Showing equality via a simple calculation

I'm studying for an introductory course on logic, I'm at the point where I've to show the equality of certain formulas using a calculation with some basic standard equivalences. Like Inversion, True/False elimination, DeMorgan, distributivity et cetera. I'ce come across a formula that's intuitively very clear, I just don't understand how to work it from A to B.

I'm asked to provide a calculation showing that: $\displaystyle P \wedge (P \lor Q) = P$. Intuitively I can see this to be true, drawing the truthtables confirms this, but how can I show this via a simple calculation?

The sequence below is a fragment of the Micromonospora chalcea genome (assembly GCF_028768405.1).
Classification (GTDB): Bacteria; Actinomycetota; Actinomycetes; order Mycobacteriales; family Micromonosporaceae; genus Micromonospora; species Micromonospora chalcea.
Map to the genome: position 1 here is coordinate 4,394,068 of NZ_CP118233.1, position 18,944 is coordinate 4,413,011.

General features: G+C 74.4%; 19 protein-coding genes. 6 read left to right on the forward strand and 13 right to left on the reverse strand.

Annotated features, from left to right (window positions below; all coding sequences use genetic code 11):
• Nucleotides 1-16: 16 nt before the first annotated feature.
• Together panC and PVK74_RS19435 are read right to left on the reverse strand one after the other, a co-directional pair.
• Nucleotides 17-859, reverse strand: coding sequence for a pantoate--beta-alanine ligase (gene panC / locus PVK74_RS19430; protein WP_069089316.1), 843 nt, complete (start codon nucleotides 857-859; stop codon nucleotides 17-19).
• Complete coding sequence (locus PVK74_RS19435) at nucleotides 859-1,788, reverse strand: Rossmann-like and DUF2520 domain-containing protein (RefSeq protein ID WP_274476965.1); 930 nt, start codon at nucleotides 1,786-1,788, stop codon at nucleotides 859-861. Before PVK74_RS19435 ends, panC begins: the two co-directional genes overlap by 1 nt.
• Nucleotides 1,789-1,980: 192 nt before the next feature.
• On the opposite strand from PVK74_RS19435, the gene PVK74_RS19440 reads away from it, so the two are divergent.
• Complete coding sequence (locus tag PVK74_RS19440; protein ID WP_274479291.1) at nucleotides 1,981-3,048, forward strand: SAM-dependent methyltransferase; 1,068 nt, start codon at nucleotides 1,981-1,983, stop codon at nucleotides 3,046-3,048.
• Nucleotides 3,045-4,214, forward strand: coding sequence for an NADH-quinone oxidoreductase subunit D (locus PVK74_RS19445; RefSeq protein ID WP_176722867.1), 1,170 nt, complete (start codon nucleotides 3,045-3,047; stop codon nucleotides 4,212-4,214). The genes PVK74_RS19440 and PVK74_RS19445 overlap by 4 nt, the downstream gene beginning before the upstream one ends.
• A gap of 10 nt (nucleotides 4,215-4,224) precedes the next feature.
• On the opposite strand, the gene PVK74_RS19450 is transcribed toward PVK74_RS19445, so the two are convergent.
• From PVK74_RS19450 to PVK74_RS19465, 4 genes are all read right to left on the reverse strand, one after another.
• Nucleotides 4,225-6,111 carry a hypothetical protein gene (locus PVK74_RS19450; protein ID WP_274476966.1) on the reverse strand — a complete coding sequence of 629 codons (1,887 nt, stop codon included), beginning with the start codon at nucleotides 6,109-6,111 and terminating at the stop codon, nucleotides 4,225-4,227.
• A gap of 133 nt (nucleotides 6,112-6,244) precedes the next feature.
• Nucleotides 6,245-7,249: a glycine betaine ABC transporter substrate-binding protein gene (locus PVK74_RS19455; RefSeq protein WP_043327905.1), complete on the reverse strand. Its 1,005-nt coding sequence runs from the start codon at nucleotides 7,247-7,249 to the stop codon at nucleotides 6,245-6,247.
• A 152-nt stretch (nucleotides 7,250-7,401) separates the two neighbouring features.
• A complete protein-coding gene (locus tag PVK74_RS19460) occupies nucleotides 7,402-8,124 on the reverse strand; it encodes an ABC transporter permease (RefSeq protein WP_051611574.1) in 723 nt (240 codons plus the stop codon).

I know I can rewrite this as follows: by distribution I get: $\displaystyle (P \wedge P) \lor (P \wedge Q) = P$, from which by idempotence follows that: $\displaystyle P \lor (P \wedge Q) = P$. Which actually leads me to exercise b ;). To show *that* is equivalent to P.

The big question is: how do I eliminate the Q? What rule can I apply here to show the equivalence to P?

Re: Showing equality via a simple calculation

$\displaystyle P\lor(P\land Q)=(P\land 1)\lor(P\land Q)=P\land(1\lor Q)=P\land1=P$.

Re: Showing equality via a simple calculation

Ah I see now, thanks! I haven't seen distributive and true/false elimination being used like that